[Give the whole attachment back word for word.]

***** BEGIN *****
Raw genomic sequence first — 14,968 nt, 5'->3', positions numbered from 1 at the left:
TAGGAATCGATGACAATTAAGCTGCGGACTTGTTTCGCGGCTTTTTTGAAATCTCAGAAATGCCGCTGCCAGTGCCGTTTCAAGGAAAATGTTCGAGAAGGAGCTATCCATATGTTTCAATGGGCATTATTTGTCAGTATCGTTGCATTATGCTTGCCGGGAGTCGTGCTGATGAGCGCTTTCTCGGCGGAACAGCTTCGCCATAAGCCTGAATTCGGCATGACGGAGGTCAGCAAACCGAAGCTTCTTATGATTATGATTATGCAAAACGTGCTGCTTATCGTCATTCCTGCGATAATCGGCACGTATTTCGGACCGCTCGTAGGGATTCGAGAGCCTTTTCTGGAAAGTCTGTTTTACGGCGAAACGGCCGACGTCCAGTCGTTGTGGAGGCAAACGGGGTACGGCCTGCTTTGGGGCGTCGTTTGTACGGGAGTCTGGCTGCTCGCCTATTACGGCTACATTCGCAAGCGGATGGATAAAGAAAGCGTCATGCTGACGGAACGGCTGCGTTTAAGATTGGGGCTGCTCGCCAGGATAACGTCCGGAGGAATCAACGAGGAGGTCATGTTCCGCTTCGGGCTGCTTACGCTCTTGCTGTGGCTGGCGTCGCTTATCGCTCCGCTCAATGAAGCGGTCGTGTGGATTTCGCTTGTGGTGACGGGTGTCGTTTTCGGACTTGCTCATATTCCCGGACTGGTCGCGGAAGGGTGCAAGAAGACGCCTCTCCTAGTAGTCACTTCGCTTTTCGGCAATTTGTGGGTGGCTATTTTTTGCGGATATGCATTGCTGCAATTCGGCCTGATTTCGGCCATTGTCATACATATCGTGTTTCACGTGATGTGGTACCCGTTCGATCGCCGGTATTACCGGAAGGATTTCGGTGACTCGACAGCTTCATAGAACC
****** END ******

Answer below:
Raw genomic sequence first — 14,968 nt, 5'->3', positions numbered from 1 at the left:
TAGGAATCGATGACAATTAAGCTGCGGACTTGTTTCGCGGCTTTTTTGAAATCTCAGAAATGCCGCTGCCAGTGCCGTTTCAAGGAAAATGTTCGAGAAGGAGCTATCCATATGTTTCAATGGGCATTATTTGTCAGTATCGTTGCATTATGCTTGCCGGGAGTCGTGCTGATGAGCGCTTTCTCGGCGGAACAGCTTCGCCATAAGCCTGAATTCGGCATGACGGAGGTCAGCAAACCGAAGCTTCTTATGATTATGATTATGCAAAACGTGCTGCTTATCGTCATTCCTGCGATAATCGGCACGTATTTCGGACCGCTCGTAGGGATTCGAGAGCCTTTTCTGGAAAGTCTGTTTTACGGCGAAACGGCCGACGTCCAGTCGTTGTGGAGGCAAACGGGGTACGGCCTGCTTTGGGGCGTCGTTTGTACGGGAGTCTGGCTGCTCGCCTATTACGGCTACATTCGCAAGCGGATGGATAAAGAAAGCGTCATGCTGACGGAACGGCTGCGTTTAAGATTGGGGCTGCTCGCCAGGATAACGTCCGGAGGAATCAACGAGGAGGTCATGTTCCGCTTCGGGCTGCTTACGCTCTTGCTGTGGCTGGCGTCGCTTATCGCTCCGCTCAATGAAGCGGTCGTGTGGATTTCGCTTGTGGTGACGGGTGTCGTTTTCGGACTTGCTCATATTCCCGGACTGGTCGCGGAAGGGTGCAAGAAGACGCCTCTCCTAGTAGTCACTTCGCTTTTCGGCAATTTGTGGGTGGCTATTTTTTGCGGATATGCATTGCTGCAATTCGGCCTGATTTCGGCCATTGTCATACATATCGTGTTTCACGTGATGTGGTACCCGTTCGATCGCCGGTATTACCGGAAGGATTTCGGTGACTCGACAGCTTCATAGAACC